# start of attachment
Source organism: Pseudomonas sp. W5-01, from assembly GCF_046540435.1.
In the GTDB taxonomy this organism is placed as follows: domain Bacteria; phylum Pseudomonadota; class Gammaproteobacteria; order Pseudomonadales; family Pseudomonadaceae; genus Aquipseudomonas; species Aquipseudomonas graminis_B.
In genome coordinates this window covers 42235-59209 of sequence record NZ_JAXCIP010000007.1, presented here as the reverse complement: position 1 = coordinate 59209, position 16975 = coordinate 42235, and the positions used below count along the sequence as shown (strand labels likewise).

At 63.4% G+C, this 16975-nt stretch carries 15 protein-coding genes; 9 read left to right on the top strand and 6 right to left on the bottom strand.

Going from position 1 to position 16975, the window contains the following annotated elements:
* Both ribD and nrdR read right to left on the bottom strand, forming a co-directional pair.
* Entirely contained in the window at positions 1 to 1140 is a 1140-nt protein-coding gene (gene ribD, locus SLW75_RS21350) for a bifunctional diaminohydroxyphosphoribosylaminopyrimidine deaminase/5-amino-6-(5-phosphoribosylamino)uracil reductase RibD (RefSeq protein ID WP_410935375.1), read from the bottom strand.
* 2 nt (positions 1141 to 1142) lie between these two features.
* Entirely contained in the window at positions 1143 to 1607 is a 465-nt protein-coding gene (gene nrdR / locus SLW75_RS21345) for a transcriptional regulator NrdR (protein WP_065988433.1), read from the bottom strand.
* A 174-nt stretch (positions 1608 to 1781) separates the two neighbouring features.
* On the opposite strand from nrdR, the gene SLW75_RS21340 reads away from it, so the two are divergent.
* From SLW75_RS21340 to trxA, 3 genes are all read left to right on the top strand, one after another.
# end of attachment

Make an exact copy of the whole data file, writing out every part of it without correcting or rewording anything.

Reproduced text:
Source organism: Pseudomonas sp. W5-01, from assembly GCF_046540435.1.
In the GTDB taxonomy this organism is placed as follows: domain Bacteria; phylum Pseudomonadota; class Gammaproteobacteria; order Pseudomonadales; family Pseudomonadaceae; genus Aquipseudomonas; species Aquipseudomonas graminis_B.
In genome coordinates this window covers 42235-59209 of sequence record NZ_JAXCIP010000007.1, presented here as the reverse complement: position 1 = coordinate 59209, position 16975 = coordinate 42235, and the positions used below count along the sequence as shown (strand labels likewise).

At 63.4% G+C, this 16975-nt stretch carries 15 protein-coding genes; 9 read left to right on the top strand and 6 right to left on the bottom strand.

Going from position 1 to position 16975, the window contains the following annotated elements:
* Both ribD and nrdR read right to left on the bottom strand, forming a co-directional pair.
* Entirely contained in the window at positions 1 to 1140 is a 1140-nt protein-coding gene (gene ribD, locus SLW75_RS21350) for a bifunctional diaminohydroxyphosphoribosylaminopyrimidine deaminase/5-amino-6-(5-phosphoribosylamino)uracil reductase RibD (RefSeq protein ID WP_410935375.1), read from the bottom strand.
* 2 nt (positions 1141 to 1142) lie between these two features.
* Entirely contained in the window at positions 1143 to 1607 is a 465-nt protein-coding gene (gene nrdR / locus SLW75_RS21345) for a transcriptional regulator NrdR (protein WP_065988433.1), read from the bottom strand.
* A 174-nt stretch (positions 1608 to 1781) separates the two neighbouring features.
* On the opposite strand from nrdR, the gene SLW75_RS21340 reads away from it, so the two are divergent.
* From SLW75_RS21340 to trxA, 3 genes are all read left to right on the top strand, one after another.